51, who lives outside Fort Collins, Colo., and is a marketing manager for Netgate, which develops network security products, on his
Land Cruisers, as told to A.J. Baime.
It all started in 2000. I was living near Golden, Colo., and one morning it began to snow. All of a sudden, a stranger showed up with a truck with a snowplow mounted on the front. He plowed my driveway. I had no idea what the truck was, but I knew it was really cool. That is how I met my then-neighbor Bill.
The next day I saw his truck on the side of the road with the hood up. I stopped and said, “Hey, what’s up?” He told me his truck had overheated and how he was thinking he would have to scrap it, as he was not able to take care of it anymore. I said, “Let’s come up with a better plan. How about you sell it to me?” That is how I got my 1978 Land Cruiser FJ40. I bought it for $1,200, but sold the snowplow for $600.
Toyota has been building Land Cruisers since the 1950s.
The steering wheel and dashboard on Mr. Scholand ‘s FJ55.
While researching Land Cruisers, I came across the FJ55, or the ‘Iron Pig,’ as it is affectionately known. Some say it’s called Iron Pig because it likes to wallow in mud, while others say it’s because of the design of the front end, which looks kind of like a snout. It’s a unique and rare vehicle. That’s why I stopped one day to look at one that was parked in front of a store near where I live. The owner came out, and that’s how I met my friend Ben. He helped me find the Iron Pig I now own—a 1974 Land Cruiser FJ55 I found for sale in 2007. I bought it for somewhere around $1,500.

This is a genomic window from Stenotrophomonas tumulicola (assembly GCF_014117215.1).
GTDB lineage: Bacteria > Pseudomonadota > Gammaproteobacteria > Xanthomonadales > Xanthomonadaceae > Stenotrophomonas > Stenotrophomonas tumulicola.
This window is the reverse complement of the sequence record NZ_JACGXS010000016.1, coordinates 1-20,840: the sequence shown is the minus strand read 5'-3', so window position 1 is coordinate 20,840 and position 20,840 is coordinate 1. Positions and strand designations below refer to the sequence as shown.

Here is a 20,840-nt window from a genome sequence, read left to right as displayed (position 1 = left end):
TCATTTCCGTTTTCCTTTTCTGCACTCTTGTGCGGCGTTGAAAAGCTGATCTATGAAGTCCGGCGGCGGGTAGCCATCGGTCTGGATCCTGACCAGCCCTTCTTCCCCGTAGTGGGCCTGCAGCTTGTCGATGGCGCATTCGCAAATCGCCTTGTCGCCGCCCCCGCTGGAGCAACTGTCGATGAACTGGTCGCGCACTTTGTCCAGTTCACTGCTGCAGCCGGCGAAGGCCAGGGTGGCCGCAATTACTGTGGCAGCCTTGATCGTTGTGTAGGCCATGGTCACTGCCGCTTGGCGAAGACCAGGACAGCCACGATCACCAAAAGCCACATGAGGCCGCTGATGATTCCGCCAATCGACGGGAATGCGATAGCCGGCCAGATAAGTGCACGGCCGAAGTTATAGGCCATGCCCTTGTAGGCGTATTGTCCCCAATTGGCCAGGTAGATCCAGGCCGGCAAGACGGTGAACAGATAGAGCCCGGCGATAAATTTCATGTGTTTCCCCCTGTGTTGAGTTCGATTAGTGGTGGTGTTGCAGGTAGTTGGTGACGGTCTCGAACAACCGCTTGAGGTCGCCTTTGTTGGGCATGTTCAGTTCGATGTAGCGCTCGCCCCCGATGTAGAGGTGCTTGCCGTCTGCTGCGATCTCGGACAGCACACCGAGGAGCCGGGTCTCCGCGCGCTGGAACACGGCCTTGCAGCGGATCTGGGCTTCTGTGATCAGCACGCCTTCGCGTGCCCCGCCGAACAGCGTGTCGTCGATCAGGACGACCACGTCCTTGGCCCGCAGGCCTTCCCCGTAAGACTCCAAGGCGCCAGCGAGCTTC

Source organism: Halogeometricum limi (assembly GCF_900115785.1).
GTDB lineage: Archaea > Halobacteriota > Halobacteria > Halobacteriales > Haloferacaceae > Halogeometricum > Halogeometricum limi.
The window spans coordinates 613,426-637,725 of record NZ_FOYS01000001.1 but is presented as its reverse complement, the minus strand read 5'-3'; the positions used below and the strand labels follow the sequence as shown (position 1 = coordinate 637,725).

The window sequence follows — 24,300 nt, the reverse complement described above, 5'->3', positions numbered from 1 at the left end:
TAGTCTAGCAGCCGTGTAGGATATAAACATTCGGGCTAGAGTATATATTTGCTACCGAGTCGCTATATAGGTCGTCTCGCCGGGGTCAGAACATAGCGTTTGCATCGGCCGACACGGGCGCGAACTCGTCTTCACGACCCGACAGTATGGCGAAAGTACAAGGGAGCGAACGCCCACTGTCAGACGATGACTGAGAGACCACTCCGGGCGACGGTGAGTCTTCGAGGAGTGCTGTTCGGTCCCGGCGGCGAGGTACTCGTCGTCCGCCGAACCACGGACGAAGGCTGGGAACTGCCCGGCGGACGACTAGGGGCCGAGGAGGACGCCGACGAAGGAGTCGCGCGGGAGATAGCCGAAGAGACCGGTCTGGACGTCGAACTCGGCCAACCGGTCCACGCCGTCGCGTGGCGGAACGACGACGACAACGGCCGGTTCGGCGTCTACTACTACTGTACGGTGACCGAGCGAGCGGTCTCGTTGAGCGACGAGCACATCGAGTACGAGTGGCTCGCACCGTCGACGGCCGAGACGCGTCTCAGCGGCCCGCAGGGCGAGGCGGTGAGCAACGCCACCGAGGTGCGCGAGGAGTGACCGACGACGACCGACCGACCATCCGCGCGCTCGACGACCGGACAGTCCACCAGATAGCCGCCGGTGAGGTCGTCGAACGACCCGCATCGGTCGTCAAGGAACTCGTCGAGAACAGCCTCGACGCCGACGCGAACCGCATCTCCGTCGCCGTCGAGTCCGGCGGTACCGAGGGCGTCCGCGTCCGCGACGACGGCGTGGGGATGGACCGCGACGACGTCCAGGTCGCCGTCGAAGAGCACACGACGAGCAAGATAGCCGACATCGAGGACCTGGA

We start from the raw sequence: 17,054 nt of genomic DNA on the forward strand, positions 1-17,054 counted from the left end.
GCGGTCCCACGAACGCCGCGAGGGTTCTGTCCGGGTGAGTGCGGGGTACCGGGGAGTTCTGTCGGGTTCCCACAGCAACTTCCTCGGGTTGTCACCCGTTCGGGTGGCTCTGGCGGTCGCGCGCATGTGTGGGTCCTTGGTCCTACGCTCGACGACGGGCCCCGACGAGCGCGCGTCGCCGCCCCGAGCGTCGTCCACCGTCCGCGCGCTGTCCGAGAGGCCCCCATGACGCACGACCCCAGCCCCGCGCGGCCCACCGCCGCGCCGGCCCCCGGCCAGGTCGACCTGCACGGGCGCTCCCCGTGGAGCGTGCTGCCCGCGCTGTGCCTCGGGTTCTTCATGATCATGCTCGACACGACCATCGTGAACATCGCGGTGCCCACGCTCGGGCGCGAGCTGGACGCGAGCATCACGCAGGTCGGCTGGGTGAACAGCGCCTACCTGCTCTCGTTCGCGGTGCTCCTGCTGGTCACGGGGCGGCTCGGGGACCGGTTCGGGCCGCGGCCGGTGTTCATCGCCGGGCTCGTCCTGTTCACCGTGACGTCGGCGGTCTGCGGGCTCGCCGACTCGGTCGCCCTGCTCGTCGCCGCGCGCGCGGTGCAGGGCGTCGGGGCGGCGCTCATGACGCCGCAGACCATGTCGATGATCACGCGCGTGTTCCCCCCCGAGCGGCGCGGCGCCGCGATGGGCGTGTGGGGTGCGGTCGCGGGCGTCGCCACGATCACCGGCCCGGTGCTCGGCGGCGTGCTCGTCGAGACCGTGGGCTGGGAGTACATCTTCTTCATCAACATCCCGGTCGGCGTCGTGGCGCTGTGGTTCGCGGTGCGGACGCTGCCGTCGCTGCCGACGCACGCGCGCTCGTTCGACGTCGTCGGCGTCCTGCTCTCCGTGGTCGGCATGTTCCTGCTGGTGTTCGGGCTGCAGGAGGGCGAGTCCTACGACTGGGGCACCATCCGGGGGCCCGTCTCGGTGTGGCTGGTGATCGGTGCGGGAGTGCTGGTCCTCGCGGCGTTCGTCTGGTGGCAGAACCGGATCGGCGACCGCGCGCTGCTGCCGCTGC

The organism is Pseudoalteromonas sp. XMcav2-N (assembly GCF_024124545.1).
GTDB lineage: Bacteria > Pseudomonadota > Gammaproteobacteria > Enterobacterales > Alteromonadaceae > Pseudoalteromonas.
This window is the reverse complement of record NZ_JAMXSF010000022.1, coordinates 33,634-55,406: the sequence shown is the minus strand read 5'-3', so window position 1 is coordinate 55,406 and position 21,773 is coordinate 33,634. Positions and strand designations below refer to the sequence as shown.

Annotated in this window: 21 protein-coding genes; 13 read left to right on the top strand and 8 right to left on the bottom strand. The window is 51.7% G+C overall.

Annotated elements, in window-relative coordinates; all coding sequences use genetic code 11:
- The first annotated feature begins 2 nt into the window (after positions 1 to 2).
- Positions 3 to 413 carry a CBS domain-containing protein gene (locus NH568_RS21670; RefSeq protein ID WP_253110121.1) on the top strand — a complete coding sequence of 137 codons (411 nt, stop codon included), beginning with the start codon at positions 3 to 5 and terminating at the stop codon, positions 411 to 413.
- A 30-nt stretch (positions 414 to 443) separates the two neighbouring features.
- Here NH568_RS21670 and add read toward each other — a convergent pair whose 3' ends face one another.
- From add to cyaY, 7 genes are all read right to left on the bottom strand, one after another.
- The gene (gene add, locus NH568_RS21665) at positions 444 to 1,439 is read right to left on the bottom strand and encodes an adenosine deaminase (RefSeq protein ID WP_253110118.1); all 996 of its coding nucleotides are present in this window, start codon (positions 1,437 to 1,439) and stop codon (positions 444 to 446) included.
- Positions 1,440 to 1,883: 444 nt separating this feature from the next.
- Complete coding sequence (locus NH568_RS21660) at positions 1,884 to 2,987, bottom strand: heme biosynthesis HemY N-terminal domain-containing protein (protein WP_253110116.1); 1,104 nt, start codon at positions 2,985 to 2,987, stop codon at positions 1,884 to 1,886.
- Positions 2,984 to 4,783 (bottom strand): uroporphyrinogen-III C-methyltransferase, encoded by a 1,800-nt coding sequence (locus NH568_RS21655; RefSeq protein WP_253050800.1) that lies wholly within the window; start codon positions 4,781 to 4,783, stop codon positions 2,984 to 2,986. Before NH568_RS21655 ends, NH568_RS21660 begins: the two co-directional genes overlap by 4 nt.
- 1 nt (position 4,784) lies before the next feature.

What is a Land Cruiser? In the 1950s, Japan was still rebuilding its economy after World War II.
built a rugged truck that was originally modeled after the Jeep [the name Land Cruiser was first used in 1954]. Toyota still makes Land Cruisers to this day.
The FJ55 on a road outside Fort Collins, Colo.
Mr. Scholand has updated his trucks with more modern engines from later-model Land Cruisers.
I have been working on my two since I got them—upgrading them with engines and power steering from later series Land Cruisers. The beauty of these vehicles, for me, is the friends that you make with them and the ability to take your family on fun adventures. There is an online forum where Iron Pig owners communicate and help each other out. In 2017, we decided to get together for what Pig owners call a “Pig Party.” We chose a little town near Telluride, Colo., and got together with our trucks and had a blast. We have since held Pig Parties near the Grand Canyon, in Utah, in South Dakota, and near the border of Colorado and New Mexico.
Once, I even got to use my Iron Pig in a wedding. I was contacted by strangers who were getting married and were looking for an owner to chauffeur them to and from the event (they had an FJ40, but it wasn’t running). The wedding photographer took some wonderful photos that I still have.
FJ55 owners call each other “Knights of the Iron Pig.” My son Cash, soon to be 16, has driven my Iron Pig, and I’m hoping he will become a Knight himself one day.
Mr. Scholand’s two Land Cruisers: a four-door 1974 FJ55, in green and white, and a 1978 FJ40.
A group of owners of FJ55s has held so-called Pig Parties near the Grand Canyon, in Utah, in South Dakota, and near the border of Colorado and New Mexico.
Write to A.J. Baime at email@example.com.
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